Logicearth expands in Belfast, seeks graphic and instructional designers
Paul McKay (left) and Peter Carlin, Logicearth, with George McKinney (right), Invest NI. Photo via Michael Cooper

Logicearth expands in Belfast, seeks graphic and instructional designers

10 Dec 2014

Logicearth Learning Services, an e-learning company based in Belfast, is looking to hire 11 people that include designers, project managers and quality managers.

The company, established in 2009 by Peter Carlin and Paul McKay, currently employs eight people and it delivers classroom and online training, and learning consultancy to large corporate clients.

“Our strategy is to build a global learning organisation with a base in Northern Ireland,” said Carlin.

“We are now in a strong position to achieve significant growth in turnover over the next few years.

“Invest NI’s support for the 11 new jobs is enabling us to build further capacity and capability in the company so that we can target new clients, particularly in the key growth areas of learning technology and online content.

“With more learners wanting to access content on mobile devices, we have developed content that runs on any mobile device, giving us a significant competitive advantage.”

The new jobs, which include graphic and instructional designers, as well as project and quality managers, will have an average annual salary of around stg£24,000, with the company’s export focus seeing 85pc of its clients located outside of Northern Ireland.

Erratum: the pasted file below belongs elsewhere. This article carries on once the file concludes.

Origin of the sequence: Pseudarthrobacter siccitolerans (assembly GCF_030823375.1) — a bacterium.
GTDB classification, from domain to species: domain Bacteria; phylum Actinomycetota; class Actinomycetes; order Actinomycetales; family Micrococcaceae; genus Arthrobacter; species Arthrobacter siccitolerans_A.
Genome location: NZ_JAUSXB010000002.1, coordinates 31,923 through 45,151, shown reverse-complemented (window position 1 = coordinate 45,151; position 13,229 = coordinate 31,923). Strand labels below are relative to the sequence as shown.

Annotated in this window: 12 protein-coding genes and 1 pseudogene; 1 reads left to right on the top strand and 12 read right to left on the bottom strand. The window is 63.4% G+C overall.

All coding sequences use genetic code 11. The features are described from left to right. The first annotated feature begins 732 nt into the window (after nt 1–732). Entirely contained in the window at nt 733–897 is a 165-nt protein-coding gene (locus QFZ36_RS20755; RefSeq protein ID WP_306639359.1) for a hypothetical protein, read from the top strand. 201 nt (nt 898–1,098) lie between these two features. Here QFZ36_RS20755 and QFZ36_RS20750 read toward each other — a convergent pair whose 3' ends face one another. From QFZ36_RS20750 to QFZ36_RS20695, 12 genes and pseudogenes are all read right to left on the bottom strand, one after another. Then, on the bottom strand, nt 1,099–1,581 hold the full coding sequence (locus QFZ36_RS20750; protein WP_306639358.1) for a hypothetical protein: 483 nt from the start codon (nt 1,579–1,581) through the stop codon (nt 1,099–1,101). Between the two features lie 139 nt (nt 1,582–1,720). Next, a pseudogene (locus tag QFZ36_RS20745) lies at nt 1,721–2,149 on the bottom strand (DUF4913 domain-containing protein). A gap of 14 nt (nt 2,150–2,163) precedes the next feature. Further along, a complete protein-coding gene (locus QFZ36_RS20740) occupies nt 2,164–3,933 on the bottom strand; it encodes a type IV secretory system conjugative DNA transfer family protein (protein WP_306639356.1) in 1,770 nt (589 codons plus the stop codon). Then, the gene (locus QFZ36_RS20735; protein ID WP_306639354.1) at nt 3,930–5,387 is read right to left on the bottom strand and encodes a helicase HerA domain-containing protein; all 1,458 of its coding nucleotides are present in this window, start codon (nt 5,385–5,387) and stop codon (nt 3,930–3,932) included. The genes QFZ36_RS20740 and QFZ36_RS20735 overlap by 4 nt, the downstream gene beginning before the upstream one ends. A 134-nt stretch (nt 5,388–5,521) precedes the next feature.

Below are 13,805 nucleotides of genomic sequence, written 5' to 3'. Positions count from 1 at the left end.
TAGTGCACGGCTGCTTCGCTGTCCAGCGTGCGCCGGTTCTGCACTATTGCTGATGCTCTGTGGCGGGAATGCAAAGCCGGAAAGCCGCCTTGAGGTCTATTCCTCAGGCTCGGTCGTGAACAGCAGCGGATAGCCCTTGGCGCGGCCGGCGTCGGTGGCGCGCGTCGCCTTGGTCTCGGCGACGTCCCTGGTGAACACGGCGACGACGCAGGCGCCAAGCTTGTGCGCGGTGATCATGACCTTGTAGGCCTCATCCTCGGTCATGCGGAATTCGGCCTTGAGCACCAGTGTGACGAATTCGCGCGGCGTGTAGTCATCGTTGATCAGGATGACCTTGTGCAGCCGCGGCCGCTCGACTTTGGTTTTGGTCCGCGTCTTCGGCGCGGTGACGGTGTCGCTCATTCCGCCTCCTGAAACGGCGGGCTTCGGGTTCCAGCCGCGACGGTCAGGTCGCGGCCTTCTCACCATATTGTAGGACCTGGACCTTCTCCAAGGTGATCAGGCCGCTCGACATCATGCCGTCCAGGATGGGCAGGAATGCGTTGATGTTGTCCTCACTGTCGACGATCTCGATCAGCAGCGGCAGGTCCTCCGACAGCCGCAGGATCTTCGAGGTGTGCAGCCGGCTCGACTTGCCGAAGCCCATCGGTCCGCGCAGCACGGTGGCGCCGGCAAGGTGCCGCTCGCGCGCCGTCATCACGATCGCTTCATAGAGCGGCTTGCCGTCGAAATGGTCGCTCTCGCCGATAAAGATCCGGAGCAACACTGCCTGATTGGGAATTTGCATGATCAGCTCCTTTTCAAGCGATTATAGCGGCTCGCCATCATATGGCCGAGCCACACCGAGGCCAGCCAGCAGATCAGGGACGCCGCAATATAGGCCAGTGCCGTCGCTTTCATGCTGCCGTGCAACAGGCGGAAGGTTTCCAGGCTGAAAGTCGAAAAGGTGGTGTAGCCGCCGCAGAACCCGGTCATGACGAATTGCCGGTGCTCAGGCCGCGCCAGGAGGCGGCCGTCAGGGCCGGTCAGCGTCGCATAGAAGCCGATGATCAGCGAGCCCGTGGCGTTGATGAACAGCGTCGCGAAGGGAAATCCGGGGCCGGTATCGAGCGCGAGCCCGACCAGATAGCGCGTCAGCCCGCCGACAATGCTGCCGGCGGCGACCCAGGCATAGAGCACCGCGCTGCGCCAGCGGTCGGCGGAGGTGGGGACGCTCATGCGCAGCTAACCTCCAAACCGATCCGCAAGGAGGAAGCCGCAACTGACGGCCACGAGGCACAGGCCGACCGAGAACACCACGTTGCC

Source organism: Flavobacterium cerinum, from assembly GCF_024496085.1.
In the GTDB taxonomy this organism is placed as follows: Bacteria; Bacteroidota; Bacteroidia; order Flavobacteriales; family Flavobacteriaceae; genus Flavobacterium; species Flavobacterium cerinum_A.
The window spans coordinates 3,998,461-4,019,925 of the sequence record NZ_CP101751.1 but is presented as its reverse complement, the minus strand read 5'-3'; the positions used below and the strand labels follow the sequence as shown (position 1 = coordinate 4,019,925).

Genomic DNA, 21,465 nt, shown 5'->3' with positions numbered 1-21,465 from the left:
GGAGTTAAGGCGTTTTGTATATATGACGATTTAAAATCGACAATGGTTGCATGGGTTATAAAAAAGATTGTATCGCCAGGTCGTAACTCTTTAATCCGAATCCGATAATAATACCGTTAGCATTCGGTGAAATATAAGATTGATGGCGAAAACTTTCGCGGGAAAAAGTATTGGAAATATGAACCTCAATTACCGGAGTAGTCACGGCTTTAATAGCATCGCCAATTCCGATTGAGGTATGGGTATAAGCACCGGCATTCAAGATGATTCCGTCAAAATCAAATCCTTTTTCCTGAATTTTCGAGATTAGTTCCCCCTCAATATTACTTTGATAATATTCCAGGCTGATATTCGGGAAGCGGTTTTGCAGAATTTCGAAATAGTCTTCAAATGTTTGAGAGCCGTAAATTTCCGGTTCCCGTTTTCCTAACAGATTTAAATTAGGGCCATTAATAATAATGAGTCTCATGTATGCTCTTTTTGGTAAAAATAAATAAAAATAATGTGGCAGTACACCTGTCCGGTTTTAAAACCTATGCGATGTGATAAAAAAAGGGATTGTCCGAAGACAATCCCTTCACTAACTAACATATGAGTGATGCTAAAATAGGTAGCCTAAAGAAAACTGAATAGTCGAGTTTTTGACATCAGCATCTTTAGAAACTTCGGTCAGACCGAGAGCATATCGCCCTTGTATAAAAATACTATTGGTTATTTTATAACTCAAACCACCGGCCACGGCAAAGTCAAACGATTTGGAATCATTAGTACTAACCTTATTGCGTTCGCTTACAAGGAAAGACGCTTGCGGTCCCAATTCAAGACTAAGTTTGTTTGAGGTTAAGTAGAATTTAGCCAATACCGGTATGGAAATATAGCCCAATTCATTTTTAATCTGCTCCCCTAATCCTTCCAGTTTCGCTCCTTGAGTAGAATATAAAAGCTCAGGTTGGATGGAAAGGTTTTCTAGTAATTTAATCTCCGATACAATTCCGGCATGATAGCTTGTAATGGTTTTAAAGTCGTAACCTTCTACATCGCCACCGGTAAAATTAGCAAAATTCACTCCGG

“One of Invest NI’s aims is to build the digital media sector in Northern Ireland and so we are keen to support forward-looking companies such as Logicearth, which are creating high-value jobs,” said George McKinney, Invest NI’s director of technology and services.

Gordon Hunt
By Gordon Hunt

Gordon Hunt joined Silicon Republic in October 2014 as a journalist. He spends most of his time avoiding conversations about music, appreciating even the least creative pun and rueing the day he panicked when meeting Paul McGrath. His favourite thing on the internet is the ‘Random Article’ link on Wikipedia.

Loading now, one moment please! Loading